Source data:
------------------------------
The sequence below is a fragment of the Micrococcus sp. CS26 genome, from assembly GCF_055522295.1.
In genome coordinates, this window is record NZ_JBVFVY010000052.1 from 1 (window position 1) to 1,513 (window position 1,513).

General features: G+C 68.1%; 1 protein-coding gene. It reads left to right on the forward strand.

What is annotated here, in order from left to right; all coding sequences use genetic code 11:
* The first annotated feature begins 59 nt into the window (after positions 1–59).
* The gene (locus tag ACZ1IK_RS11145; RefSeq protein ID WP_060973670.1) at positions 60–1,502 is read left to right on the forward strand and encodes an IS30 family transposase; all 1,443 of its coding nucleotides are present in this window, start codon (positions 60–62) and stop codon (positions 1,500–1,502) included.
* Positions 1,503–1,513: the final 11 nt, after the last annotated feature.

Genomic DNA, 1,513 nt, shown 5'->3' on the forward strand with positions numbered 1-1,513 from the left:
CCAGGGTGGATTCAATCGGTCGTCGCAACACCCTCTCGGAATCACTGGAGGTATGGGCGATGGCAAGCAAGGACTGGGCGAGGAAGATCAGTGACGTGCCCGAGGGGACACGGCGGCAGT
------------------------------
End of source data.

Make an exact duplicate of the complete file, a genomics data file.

The sequence below is a fragment of the Micrococcus sp. CS26 genome, from assembly GCF_055522295.1.
In genome coordinates, this window is record NZ_JBVFVY010000052.1 from 1 (window position 1) to 1,513 (window position 1,513).

General features: G+C 68.1%; 1 protein-coding gene. It reads left to right on the forward strand.

What is annotated here, in order from left to right; all coding sequences use genetic code 11:
* The first annotated feature begins 59 nt into the window (after positions 1–59).
* The gene (locus tag ACZ1IK_RS11145; RefSeq protein ID WP_060973670.1) at positions 60–1,502 is read left to right on the forward strand and encodes an IS30 family transposase; all 1,443 of its coding nucleotides are present in this window, start codon (positions 60–62) and stop codon (positions 1,500–1,502) included.
* Positions 1,503–1,513: the final 11 nt, after the last annotated feature.

Genomic DNA, 1,513 nt, shown 5'->3' on the forward strand with positions numbered 1-1,513 from the left:
CCAGGGTGGATTCAATCGGTCGTCGCAACACCCTCTCGGAATCACTGGAGGTATGGGCGATGGCAAGCAAGGACTGGGCGAGGAAGATCAGTGACGTGCCCGAGGGGACACGGCGGCAGT